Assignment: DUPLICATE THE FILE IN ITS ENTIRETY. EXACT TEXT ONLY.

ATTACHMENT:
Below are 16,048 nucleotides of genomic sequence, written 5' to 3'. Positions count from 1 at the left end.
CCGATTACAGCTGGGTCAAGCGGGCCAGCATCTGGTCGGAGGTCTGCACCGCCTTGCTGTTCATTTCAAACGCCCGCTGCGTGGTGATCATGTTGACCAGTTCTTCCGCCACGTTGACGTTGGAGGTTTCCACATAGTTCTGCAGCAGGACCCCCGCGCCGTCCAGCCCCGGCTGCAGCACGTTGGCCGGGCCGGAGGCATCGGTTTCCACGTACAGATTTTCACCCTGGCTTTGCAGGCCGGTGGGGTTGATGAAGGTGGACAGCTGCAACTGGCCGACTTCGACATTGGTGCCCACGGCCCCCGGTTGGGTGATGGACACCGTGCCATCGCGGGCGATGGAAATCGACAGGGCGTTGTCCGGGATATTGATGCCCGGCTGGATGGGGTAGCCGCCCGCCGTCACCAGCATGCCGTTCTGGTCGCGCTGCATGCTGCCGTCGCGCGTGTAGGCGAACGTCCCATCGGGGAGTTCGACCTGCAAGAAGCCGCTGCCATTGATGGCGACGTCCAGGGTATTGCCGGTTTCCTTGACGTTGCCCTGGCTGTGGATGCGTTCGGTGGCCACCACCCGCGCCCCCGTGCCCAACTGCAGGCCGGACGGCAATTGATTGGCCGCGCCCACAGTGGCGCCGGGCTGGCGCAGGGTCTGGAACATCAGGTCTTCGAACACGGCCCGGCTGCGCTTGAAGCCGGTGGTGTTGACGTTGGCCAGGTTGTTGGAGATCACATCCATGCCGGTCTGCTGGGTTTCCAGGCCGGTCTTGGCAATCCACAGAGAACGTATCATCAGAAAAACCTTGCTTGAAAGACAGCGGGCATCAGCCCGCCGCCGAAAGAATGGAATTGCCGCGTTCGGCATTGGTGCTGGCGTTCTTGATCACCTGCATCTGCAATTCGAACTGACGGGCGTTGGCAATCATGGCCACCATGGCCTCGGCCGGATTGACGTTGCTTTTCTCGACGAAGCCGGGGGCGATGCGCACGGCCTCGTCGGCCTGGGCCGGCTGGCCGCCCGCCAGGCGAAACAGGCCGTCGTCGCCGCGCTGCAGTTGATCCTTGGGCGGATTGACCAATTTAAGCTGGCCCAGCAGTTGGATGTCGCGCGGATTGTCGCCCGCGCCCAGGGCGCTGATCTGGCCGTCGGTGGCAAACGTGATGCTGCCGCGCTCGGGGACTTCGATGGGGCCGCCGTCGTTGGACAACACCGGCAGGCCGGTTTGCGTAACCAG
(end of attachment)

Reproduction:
Below are 16,048 nucleotides of genomic sequence, written 5' to 3'. Positions count from 1 at the left end.
CCGATTACAGCTGGGTCAAGCGGGCCAGCATCTGGTCGGAGGTCTGCACCGCCTTGCTGTTCATTTCAAACGCCCGCTGCGTGGTGATCATGTTGACCAGTTCTTCCGCCACGTTGACGTTGGAGGTTTCCACATAGTTCTGCAGCAGGACCCCCGCGCCGTCCAGCCCCGGCTGCAGCACGTTGGCCGGGCCGGAGGCATCGGTTTCCACGTACAGATTTTCACCCTGGCTTTGCAGGCCGGTGGGGTTGATGAAGGTGGACAGCTGCAACTGGCCGACTTCGACATTGGTGCCCACGGCCCCCGGTTGGGTGATGGACACCGTGCCATCGCGGGCGATGGAAATCGACAGGGCGTTGTCCGGGATATTGATGCCCGGCTGGATGGGGTAGCCGCCCGCCGTCACCAGCATGCCGTTCTGGTCGCGCTGCATGCTGCCGTCGCGCGTGTAGGCGAACGTCCCATCGGGGAGTTCGACCTGCAAGAAGCCGCTGCCATTGATGGCGACGTCCAGGGTATTGCCGGTTTCCTTGACGTTGCCCTGGCTGTGGATGCGTTCGGTGGCCACCACCCGCGCCCCCGTGCCCAACTGCAGGCCGGACGGCAATTGATTGGCCGCGCCCACAGTGGCGCCGGGCTGGCGCAGGGTCTGGAACATCAGGTCTTCGAACACGGCCCGGCTGCGCTTGAAGCCGGTGGTGTTGACGTTGGCCAGGTTGTTGGAGATCACATCCATGCCGGTCTGCTGGGTTTCCAGGCCGGTCTTGGCAATCCACAGAGAACGTATCATCAGAAAAACCTTGCTTGAAAGACAGCGGGCATCAGCCCGCCGCCGAAAGAATGGAATTGCCGCGTTCGGCATTGGTGCTGGCGTTCTTGATCACCTGCATCTGCAATTCGAACTGACGGGCGTTGGCAATCATGGCCACCATGGCCTCGGCCGGATTGACGTTGCTTTTCTCGACGAAGCCGGGGGCGATGCGCACGGCCTCGTCGGCCTGGGCCGGCTGGCCGCCCGCCAGGCGAAACAGGCCGTCGTCGCCGCGCTGCAGTTGATCCTTGGGCGGATTGACCAATTTAAGCTGGCCCAGCAGTTGGATGTCGCGCGGATTGTCGCCCGCGCCCAGGGCGCTGATCTGGCCGTCGGTGGCAAACGTGATGCTGCCGCGCTCGGGGACTTCGATGGGGCCGCCGTCGTTGGACAACACCGGCAGGCCGGTTTGCGTAACCAG